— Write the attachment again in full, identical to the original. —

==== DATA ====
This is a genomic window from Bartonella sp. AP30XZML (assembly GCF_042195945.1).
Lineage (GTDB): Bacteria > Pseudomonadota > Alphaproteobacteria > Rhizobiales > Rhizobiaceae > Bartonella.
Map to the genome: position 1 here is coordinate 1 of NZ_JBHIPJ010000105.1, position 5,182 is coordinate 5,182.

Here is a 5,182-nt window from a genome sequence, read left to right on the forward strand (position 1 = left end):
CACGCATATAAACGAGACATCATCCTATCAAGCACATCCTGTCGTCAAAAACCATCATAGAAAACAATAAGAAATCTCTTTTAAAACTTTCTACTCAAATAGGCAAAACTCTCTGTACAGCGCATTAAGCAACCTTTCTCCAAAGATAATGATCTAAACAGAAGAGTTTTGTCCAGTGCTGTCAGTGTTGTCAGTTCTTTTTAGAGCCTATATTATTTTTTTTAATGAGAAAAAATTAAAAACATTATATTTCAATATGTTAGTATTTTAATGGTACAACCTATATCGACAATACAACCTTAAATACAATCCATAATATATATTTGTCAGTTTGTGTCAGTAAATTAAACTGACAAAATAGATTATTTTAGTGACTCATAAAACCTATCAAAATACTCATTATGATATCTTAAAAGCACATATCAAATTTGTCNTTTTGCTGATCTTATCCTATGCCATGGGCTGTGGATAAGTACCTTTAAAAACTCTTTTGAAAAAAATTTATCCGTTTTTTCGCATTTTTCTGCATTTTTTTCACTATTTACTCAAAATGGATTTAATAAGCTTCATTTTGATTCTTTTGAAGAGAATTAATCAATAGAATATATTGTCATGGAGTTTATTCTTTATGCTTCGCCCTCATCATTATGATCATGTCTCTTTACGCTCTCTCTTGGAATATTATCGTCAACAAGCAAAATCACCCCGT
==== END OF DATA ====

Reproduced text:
This is a genomic window from Bartonella sp. AP30XZML (assembly GCF_042195945.1).
Lineage (GTDB): Bacteria > Pseudomonadota > Alphaproteobacteria > Rhizobiales > Rhizobiaceae > Bartonella.
Map to the genome: position 1 here is coordinate 1 of NZ_JBHIPJ010000105.1, position 5,182 is coordinate 5,182.

Here is a 5,182-nt window from a genome sequence, read left to right on the forward strand (position 1 = left end):
CACGCATATAAACGAGACATCATCCTATCAAGCACATCCTGTCGTCAAAAACCATCATAGAAAACAATAAGAAATCTCTTTTAAAACTTTCTACTCAAATAGGCAAAACTCTCTGTACAGCGCATTAAGCAACCTTTCTCCAAAGATAATGATCTAAACAGAAGAGTTTTGTCCAGTGCTGTCAGTGTTGTCAGTTCTTTTTAGAGCCTATATTATTTTTTTTAATGAGAAAAAATTAAAAACATTATATTTCAATATGTTAGTATTTTAATGGTACAACCTATATCGACAATACAACCTTAAATACAATCCATAATATATATTTGTCAGTTTGTGTCAGTAAATTAAACTGACAAAATAGATTATTTTAGTGACTCATAAAACCTATCAAAATACTCATTATGATATCTTAAAAGCACATATCAAATTTGTCNTTTTGCTGATCTTATCCTATGCCATGGGCTGTGGATAAGTACCTTTAAAAACTCTTTTGAAAAAAATTTATCCGTTTTTTCGCATTTTTCTGCATTTTTTTCACTATTTACTCAAAATGGATTTAATAAGCTTCATTTTGATTCTTTTGAAGAGAATTAATCAATAGAATATATTGTCATGGAGTTTATTCTTTATGCTTCGCCCTCATCATTATGATCATGTCTCTTTACGCTCTCTCTTGGAATATTATCGTCAACAAGCAAAATCACCCCGT